World War II: Civil Affairs and Occupation Policies

Generalplan Ost
Figure 1.--Hitler's ultimate goal as first expressed in 'Mein Kampf' was to seize the East with its resources and Lebensraum. Germany's occupation policy was detailed in Generalplan Ost. It not only involved seizing the resources of the East, but sharply reducing the slavic population and using the survivors for slave labor, supervised by German colonists. As the Wehrmachy swept west, German soldiers took photographs of the people they encountered as if they were tourists visiting a strange new land.

Several countries occupied other countries during World War II, including both Axis and Allied countries. This involved the various militaries in non-military functions called civil affairs by the Allies. It was another term for military government. Military government and occupation policies varied widely. Allied policies were more consistent. As the Allies moved into German occupation areas of Western Europe, the policy was essentially one of liberation and relief because the Germans had devastated local economies. At first Alied civil affairs involved assisting liberated countries. This in some cases meant populations in desperate states, although the liberation of France occurred so rapidly that battle damage was largely localized to the Normandy are. Italy whch swiched sides was in a desperated conditions. The Dutch north of the Rhine in particular were starving. The Allies did adopt occupation policies for the Axis countries (Austria, Germany, and Japan). Italy was a little different because as part of the Italian surrender, Italy joined the war against the Germans. Axis occupation policies varied widely, especially German policies. One consistent theme with the Axis was economic exploitation and/or efforts to annex occupied areas and suppress the population. Here German racial policies had a major impact. In line with Holocaust actions, Generalplan Ost, and the Hunger Plan , the goal was to substantially reduce the Slavic population and convert the survivors to slave labor. Soviet occupation policies were also very consistent. The goal was to annex some areas, deport selected groups, suppress democratic elements, and install compliant puppet regimes. The policy when they reach Germany was to exact substantial reparations and a generous dose of revenge.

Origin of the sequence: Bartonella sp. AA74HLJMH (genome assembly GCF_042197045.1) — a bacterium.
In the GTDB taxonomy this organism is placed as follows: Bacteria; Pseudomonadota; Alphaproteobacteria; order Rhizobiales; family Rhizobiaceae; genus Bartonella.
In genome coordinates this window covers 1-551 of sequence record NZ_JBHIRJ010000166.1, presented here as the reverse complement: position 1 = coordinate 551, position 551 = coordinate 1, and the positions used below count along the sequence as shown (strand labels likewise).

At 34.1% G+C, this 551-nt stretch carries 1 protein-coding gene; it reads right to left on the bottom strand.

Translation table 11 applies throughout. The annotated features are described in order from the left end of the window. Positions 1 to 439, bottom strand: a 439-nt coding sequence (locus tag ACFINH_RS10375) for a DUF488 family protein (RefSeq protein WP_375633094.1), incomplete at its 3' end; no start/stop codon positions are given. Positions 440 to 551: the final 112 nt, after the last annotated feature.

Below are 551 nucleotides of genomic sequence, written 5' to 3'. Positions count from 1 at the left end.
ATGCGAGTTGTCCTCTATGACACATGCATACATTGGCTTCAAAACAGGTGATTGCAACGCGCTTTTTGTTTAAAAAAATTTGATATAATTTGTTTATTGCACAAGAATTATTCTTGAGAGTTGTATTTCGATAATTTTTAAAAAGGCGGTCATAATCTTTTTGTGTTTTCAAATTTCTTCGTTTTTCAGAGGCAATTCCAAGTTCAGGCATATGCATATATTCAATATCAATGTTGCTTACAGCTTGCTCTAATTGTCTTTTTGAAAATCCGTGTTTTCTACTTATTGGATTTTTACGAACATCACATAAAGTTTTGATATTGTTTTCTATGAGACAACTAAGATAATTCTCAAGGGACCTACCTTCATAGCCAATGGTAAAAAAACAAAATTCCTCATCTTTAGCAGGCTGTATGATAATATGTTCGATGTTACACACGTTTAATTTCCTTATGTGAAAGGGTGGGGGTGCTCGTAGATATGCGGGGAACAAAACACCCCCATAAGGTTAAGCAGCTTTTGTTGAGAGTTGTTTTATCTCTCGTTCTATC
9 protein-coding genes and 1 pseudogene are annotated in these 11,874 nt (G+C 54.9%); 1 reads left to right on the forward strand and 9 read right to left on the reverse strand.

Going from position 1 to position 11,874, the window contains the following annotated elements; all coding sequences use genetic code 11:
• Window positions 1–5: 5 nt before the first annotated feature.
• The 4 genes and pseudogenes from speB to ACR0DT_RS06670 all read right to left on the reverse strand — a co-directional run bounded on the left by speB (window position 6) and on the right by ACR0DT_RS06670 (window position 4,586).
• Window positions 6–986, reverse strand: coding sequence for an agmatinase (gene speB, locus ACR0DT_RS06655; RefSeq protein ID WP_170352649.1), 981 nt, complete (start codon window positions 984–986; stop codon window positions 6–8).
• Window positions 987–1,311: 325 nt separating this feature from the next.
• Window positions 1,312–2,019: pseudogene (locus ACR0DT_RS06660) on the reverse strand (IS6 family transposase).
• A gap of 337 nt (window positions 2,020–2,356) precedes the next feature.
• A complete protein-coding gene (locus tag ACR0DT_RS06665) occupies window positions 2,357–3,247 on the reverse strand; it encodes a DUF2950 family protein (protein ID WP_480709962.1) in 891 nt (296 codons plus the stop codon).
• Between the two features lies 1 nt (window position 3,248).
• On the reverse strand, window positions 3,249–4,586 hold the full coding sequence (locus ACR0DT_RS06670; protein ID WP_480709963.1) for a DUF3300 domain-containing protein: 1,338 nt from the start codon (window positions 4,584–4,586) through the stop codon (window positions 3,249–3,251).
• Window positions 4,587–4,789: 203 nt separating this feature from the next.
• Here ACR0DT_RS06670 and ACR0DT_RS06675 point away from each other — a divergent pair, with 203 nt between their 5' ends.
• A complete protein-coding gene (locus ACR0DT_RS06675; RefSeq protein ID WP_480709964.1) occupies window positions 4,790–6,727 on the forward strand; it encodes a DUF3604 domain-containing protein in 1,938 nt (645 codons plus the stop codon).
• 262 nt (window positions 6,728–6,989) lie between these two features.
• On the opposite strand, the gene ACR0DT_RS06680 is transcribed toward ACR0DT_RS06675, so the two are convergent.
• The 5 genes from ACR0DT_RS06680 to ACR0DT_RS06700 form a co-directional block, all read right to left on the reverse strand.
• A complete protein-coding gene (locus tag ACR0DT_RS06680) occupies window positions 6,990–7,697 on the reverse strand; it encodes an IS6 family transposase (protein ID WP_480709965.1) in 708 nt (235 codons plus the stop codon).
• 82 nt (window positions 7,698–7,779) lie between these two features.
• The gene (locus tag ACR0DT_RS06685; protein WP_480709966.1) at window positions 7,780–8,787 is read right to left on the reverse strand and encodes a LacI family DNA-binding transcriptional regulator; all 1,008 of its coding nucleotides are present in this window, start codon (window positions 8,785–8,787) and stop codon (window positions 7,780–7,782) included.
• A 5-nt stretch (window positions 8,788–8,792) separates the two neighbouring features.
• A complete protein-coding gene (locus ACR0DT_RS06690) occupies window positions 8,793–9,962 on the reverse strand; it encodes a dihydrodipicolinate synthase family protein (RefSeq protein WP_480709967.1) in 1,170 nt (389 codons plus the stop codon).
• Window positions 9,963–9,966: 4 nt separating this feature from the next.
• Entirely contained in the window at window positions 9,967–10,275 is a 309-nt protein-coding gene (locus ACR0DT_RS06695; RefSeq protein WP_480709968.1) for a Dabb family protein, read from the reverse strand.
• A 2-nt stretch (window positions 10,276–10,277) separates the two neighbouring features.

Occupying Powers